Troubling side effect of heaves discovered

New research from Canada suggests that the failure to control respiratory disease in horses puts them at risk for heart failure.

New research from Canada has identified a troubling side effect of uncontrolled respiratory disease in horses—changes in the pulmonary arteries that could lead to heart failure.

Thickening of the pulmonary arteries and the associated increase in blood pressure is known as pulmonary hypertension. It’s a well-documented finding in people with severe asthma but until this study had not been detected in horses. Severe equine asthma, previously known as recurrent airway obstruction, is characterized by airway inflammation, coughing and labored breathing. Commonly call heaves, the condition is triggered by dust and mold in hay and other environmental factors, but when a horse is managed to reduce exposure to these irritants the clinical signs usually subside.

At the beginning of the University of Montreal study, the researchers took post-mortem lung samples from 18 horses from the Equine Respiratory Biobank: six that were in the midst of heaves flare-up when they died, six with heaves in remission at the time of death due to being kept in a dust-free environment and six horses that had no history of heaves to serve as controls. Multiple samples were taken from various places in the lungs of each horse.

Examining the tissue samples under a microscope, the researchers measured the thickness of the arteries that serve the lungs. They found that horses with uncontrolled equine asthma had thicker arteries than those whose condition was managed or the control horses. This finding was replicated in the second part of the study, where similar measurements were found in lung samples from six asthmatic horses and six control horses collected for an earlier research project.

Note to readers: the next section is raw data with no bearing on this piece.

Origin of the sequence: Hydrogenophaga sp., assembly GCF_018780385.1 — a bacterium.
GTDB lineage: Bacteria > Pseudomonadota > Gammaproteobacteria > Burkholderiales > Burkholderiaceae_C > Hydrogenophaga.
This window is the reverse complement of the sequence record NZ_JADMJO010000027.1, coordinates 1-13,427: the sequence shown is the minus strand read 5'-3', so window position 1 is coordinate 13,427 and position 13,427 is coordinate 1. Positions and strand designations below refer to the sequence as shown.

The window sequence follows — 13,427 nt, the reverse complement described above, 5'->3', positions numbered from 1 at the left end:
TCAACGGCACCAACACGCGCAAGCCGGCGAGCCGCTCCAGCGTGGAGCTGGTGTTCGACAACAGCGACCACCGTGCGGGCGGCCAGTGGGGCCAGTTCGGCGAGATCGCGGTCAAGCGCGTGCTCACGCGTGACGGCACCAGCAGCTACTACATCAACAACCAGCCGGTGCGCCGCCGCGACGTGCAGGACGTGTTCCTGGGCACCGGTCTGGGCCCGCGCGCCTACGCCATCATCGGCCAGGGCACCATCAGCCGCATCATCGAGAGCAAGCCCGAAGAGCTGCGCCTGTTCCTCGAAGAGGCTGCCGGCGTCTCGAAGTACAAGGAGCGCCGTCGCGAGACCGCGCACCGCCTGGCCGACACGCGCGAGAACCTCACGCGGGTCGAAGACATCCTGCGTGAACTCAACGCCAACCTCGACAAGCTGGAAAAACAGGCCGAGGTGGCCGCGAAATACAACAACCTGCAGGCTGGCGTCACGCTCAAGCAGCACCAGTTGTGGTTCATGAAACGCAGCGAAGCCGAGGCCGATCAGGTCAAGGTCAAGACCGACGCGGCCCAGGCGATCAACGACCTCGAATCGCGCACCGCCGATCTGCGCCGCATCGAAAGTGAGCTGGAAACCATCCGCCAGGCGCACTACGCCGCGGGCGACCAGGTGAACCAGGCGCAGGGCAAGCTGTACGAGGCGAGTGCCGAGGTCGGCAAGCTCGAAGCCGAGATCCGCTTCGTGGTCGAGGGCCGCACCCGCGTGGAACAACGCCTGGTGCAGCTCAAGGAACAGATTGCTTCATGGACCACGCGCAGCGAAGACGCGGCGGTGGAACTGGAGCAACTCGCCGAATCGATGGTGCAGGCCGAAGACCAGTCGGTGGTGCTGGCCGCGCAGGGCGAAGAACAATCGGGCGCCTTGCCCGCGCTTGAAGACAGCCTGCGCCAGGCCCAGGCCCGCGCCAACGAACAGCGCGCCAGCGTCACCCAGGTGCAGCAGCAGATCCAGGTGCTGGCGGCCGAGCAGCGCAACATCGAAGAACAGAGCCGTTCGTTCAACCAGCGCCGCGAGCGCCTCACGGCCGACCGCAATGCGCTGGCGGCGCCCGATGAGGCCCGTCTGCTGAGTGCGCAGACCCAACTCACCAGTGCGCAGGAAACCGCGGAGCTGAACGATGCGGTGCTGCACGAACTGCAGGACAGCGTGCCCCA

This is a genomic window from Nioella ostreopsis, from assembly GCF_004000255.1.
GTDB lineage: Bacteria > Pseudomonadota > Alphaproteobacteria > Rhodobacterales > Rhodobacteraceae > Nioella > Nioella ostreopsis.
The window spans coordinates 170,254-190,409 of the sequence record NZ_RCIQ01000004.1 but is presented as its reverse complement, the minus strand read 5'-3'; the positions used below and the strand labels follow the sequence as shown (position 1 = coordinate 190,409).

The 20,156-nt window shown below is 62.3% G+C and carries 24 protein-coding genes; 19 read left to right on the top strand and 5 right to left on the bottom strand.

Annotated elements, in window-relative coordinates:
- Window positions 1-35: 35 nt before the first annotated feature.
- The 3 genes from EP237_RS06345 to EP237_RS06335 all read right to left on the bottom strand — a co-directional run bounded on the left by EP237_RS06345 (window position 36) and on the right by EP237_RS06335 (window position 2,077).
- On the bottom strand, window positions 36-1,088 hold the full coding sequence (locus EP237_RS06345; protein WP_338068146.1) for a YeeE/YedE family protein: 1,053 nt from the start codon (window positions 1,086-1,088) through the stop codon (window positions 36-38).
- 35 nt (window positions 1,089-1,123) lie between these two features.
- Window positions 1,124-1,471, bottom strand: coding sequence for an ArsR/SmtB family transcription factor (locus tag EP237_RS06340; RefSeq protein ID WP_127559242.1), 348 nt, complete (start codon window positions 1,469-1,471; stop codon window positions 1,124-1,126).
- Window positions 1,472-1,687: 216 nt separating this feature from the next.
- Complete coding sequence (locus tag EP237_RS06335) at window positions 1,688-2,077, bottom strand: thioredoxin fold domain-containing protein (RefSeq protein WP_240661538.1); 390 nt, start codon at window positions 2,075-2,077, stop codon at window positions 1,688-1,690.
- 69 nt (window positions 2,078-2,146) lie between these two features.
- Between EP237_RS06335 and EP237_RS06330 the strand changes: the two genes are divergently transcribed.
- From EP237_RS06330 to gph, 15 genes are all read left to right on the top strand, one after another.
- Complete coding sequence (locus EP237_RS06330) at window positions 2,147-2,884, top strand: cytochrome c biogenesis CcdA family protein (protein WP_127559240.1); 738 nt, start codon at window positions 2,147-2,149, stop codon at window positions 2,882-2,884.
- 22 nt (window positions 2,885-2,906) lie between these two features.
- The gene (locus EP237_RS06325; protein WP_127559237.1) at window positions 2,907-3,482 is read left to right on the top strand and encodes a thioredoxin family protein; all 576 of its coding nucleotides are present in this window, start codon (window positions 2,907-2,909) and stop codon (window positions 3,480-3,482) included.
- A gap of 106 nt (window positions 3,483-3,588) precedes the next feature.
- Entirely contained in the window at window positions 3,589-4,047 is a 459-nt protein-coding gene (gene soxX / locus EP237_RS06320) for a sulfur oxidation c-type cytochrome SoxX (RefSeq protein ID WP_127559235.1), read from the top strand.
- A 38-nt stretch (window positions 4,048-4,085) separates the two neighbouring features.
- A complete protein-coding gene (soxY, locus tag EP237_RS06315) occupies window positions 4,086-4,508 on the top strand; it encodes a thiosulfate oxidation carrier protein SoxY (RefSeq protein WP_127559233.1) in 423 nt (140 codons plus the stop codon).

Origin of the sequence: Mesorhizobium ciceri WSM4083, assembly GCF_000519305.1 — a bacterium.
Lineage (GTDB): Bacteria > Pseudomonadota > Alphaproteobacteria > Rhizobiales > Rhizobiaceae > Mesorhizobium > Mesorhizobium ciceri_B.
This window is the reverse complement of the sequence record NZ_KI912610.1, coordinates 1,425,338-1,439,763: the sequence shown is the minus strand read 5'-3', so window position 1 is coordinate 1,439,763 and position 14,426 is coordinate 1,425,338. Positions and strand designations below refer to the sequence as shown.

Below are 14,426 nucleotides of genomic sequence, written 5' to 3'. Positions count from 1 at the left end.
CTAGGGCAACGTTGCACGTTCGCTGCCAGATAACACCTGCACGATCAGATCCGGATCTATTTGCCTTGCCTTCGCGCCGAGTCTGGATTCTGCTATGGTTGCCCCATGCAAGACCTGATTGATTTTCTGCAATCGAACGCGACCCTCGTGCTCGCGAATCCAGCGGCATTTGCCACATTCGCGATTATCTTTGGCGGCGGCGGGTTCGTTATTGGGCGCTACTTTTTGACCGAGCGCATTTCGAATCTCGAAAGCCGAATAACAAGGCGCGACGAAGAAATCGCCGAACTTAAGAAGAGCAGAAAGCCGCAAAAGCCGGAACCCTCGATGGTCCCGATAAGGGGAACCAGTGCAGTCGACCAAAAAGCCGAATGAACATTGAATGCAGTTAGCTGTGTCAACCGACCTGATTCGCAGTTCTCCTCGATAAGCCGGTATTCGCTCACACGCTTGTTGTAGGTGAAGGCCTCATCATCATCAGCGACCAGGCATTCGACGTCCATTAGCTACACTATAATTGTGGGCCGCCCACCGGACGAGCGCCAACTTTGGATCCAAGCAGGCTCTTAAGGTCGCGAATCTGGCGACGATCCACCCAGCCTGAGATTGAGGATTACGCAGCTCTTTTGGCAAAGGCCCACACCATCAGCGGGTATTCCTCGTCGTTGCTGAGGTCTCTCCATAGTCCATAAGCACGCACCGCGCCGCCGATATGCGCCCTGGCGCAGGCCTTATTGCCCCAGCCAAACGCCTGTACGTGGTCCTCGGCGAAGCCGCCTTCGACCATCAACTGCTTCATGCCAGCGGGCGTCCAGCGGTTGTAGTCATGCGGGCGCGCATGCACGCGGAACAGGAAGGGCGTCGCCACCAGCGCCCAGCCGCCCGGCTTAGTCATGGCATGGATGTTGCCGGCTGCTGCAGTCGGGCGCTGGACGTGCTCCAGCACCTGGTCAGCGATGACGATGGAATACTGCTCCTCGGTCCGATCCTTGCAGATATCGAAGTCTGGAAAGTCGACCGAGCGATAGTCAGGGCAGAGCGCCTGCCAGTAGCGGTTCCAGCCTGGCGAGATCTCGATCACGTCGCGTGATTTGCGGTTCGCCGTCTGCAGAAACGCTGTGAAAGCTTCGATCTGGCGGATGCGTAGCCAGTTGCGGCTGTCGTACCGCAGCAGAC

Why arteries thicken when a horse has respiratory troubles isn’t clear, says Jean-Pierre Lavoie, DMV, DACVIM. “The exact cause is unknown, but experimental work in rodents suggests that both the low oxygen content—a condition called hypoxemia—and inflammation may cause an increased amount of smooth muscle in the arterial wall. Hypoxemia and inflammation are both present in severe equine asthma and likely contribute to this process.”

The ultimate effect of arterial thickening is known, however. “Thicker arterial wall decrease the lumen (the interior space) of the artery, making it more difficult for the blood to move out of the lungs,” explains Lavoie, “This may be due to increased muscle contraction caused by the increased mass of the tissues, and by the reduced lumen physically caused by the thickening of the airway wall. Together, this results in pulmonary hypertension, with a negative impact of the blood flow dynamics and cardiac function.”

Eventually, says Lavoie, thickening of the arteries in horses could lead to a condition called cor pulmonale, the enlargement and failure of the right ventricle of the heart.

Potential treatments for pulmonary hypertension in horses was the focus of the final portion of the study. For that, researchers measured pulmonary artery wall thickness in lung tissue samples previously collected from 11 asthmatic horses divided into two groups and treated for 12 months with two different protocols. The first protocol focused on reducing the horse’s dust exposure for the entire year, primarily through the use of hay alternatives. The second protocol utilized only a corticosteroid medication called fluticasone for the first six months, then added dust-control management measures for an additional six months.

The researchers found that both treatment protocols lead to a reversal in the thickness of the artery walls, but that trend was not evident until the dust-control measures were taken. “For most horses, hay is the main trigger, and keeping horses in the stable with a hay alternative and clean wood shavings will often suffice,” says Lavoie. Keeping a horse outdoors but still feeding hay, he adds, may not control the airway inflammation.

“In this study, we showed that the arterial wall remodeling is reversible but only with strict control of dust exposure—not just with inhaled corticosteroids, even after one year of treatment,” continues Lavoie, “This study again highlights the necessity of improving the environment of horses to control equine asthma.”

Lavoie adds that corticosteroids can be helpful in making short-term improvement in respiratory function while reversal of the airway thickening beings. “In horses with severe asthma, it may take more than 3 months before the lung function normalizes when only environment dust control is used. This often leads the owners to think that their horses do not respond to this strategy. The administration of corticosteroids at the onset of treatment is therefore indicated to rapidly improve the welfare of horses, but should be combined with an improved environment. With corticosteroids, a marked improvement in the lung function is expected within a week.

Reference: “Severe asthma is associated with a remodeling of the pulmonary arteries in horses,” PLOS One, October 2020

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